“Energy is our first port of call because it’s a high priority need in our countries,” says Maasdorp, adding that sustainable transport will also “feature very prominently”. All its lending to date has been to government-owned borrowers, but it plans to lend to the private sector too, once it has developed suitable internal risk analysis capabilities.On the basis that most of its lending will continue to be green, NDB plans to have a healthy green bond programme to raise finance from the capital markets. It has issued its inaugural deal already: a five-year RMB3bn transaction with a 3.07% coupon, which saw demand reach more than three-times supply.

NDB – which has a AAA domestic credit rating in China – didn’t swap the proceeds into hard currency (common practise for many MDBs when they issue in local currency), so it removed foreign exchange risk from the transaction. As a result, the bank can lend the proceeds on more cheaply, it says. The local currency aspect also reduces the likelihood of depreciation costs for borrowers.

“Many of the projects we’re looking at generate their revenues in local currency. In countries like South Africa or Brazil, if you’d taken a loan in US dollars two years ago, your repayments would probably be very onerous now because of the significant depreciation that’s taken place in those countries. We hope to have a better match between asset and liabilities by doing the whole process in local currency.”

NDB is currently preparing for its second green bond in domestic currency, and then it plans to begin tapping hard currencies – once it secures an international credit rating. Moody’s and Fitch both awarded the AIIB triple-A ratings in July, but NDB is yet to get its own.

“We started in 2015 and we built this institution up painstakingly from scratch – no email system, very few staff, nothing. So naturally we couldn’t go to the international ratings agencies and ask for a credit rating. But for the bank to earn its stripes, that’s what we need, and we’re hoping that before the end of 2017 we will have a solid, investment-grade rating. That would reduce our cost of funds – another way we could on-lend at more competitive rates.”

Although sustainability is at the core of the bank, the NDB takes a “pragmatic” approach to ESG standards, and doesn’t have a concrete set itself.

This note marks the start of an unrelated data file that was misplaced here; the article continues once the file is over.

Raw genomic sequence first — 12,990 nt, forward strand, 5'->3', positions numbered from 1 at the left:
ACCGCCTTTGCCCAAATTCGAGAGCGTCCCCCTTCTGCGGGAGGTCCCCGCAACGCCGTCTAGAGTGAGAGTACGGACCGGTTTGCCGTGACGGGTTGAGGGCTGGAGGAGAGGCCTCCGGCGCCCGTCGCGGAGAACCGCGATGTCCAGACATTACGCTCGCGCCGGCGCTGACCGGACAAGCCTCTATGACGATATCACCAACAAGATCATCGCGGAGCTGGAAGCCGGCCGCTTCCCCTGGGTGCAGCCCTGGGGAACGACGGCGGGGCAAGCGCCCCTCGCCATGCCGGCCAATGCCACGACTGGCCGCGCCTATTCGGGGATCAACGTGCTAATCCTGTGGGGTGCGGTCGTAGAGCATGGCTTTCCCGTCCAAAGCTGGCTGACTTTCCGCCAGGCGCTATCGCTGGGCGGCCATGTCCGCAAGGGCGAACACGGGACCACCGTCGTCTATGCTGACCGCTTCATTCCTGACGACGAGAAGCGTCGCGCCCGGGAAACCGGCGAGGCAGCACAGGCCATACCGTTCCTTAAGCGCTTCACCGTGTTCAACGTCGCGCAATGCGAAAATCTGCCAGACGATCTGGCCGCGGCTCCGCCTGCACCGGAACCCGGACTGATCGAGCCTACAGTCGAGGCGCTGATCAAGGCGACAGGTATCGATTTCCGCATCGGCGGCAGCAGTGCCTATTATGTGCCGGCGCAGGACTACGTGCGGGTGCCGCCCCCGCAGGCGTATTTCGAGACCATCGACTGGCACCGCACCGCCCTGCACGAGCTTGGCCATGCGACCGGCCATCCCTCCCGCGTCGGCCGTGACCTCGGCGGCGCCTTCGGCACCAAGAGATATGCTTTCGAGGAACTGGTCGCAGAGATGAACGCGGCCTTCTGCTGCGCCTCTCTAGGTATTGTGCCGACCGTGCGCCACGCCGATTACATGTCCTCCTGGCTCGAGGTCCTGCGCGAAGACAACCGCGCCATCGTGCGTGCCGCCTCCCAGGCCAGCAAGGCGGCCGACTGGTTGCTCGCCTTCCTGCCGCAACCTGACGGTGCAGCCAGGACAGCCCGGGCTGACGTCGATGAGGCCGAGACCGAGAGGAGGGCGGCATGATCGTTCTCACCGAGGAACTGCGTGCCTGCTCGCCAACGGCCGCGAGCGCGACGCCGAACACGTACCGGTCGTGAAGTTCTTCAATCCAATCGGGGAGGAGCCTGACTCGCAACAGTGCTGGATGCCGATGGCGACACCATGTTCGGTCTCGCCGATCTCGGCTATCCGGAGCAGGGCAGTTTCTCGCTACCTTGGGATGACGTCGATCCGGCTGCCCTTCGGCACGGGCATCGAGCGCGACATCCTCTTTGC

“We do have an ESG policy, but our model is that we don’t impose on our members standards which aren’t in line with their existing regulatory framework – we’re not interested in designing policies from ivory towers and then insisting they must be obeyed.”

This flexible approach is possible partly because of the structure of the NDB, which was conceived as an alternative to many of the more established development banks, seen by many to place control in the hands of developed countries.

“We’re unique in that our members – the shareholders, who lend the money – are also the borrowers. That means our board members wear two hats: they have to think about what’s in the best interest of the bank and the countries, which makes the interests aligned.”

That may become more complex, though, Maasdorp admits, if the bank is successful in its goal of attracting more members. “It was never the plan to have just five member countries. The NDB Board of Governors has already approved the terms, conditions and criteria for new members, which enables the bank to begin the process of opening up for new members.”

NDB’s Articles of Agreement make provisions that 25% of the equity of the bank will be set aside for developing countries and emerging markets, with a further 20% for advanced industrialised countries. Those rumoured to be considering membership include Indonesia, Mexico and Turkey, and NDB has authorisation to raise up to $100bn from members under this expansion (with its current members, it can raise up to $50bn).

“Once you have that broader geographic footprint, you become more significant as an institution – you’re able to increase your capital, and there’s a lot more impact you can have.”